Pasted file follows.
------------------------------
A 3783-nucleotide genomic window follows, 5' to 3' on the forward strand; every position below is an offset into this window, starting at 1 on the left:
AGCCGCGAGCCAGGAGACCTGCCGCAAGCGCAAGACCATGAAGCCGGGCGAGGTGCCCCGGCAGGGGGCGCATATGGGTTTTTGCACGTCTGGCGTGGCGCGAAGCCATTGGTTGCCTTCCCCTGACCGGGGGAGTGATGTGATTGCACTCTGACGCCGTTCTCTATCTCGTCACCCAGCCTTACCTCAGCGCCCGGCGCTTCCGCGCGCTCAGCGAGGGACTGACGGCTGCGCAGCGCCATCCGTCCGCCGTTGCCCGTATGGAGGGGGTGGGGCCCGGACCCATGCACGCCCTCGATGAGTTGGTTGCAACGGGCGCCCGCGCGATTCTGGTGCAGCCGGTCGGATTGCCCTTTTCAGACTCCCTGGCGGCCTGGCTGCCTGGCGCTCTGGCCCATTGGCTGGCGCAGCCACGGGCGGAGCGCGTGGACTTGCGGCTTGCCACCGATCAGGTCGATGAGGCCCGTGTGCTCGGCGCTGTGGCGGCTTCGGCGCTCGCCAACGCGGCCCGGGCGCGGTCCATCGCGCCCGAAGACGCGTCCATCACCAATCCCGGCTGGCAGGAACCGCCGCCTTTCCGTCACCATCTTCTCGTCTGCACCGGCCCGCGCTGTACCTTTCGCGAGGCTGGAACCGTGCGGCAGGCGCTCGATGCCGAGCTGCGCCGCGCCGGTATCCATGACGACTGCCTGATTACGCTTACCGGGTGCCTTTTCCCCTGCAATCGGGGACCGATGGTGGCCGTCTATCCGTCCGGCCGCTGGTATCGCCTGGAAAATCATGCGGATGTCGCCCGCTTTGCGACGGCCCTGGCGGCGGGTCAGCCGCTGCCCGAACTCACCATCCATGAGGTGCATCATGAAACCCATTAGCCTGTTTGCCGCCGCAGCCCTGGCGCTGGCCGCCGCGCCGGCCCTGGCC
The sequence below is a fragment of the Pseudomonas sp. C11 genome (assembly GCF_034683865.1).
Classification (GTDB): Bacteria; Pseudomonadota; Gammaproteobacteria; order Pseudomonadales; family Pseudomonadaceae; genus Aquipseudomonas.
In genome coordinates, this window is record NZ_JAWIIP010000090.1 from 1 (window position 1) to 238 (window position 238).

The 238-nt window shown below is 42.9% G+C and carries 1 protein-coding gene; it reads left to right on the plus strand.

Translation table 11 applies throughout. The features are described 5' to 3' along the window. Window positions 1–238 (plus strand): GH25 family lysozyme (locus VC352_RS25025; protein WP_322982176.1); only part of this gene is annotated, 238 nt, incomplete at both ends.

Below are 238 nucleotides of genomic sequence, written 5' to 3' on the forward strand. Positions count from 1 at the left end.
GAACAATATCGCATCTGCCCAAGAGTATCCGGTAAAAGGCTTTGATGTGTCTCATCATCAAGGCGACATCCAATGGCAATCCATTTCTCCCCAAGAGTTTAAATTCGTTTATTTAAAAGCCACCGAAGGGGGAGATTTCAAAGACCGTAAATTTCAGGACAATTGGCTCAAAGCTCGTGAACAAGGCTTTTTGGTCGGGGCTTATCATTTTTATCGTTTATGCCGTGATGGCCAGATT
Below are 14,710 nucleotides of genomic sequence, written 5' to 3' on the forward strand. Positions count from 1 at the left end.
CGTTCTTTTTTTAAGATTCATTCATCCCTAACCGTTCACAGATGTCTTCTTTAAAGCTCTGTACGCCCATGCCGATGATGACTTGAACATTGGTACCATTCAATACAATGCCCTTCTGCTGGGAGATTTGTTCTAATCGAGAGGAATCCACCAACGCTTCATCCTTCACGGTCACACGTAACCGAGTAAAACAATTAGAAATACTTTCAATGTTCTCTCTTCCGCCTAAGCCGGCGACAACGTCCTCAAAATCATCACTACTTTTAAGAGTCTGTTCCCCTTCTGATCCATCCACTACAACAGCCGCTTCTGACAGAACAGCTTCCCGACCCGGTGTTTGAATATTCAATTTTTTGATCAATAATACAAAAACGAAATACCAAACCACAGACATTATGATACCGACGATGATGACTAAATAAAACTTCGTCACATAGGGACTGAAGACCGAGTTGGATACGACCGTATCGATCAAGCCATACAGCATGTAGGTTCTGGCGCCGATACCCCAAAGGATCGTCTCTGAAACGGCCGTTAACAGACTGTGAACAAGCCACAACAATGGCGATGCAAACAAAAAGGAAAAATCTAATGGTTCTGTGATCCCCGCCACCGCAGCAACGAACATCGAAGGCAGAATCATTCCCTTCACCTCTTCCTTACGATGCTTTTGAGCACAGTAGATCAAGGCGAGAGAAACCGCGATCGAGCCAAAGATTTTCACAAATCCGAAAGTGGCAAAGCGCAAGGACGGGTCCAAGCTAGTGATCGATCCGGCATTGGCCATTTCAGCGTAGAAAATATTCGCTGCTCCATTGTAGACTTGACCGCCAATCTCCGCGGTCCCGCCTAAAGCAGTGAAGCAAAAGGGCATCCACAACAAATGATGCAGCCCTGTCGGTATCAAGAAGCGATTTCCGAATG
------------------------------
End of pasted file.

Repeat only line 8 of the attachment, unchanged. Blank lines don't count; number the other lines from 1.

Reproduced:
Below are 238 nucleotides of genomic sequence, written 5' to 3' on the forward strand. Positions count from 1 at the left end.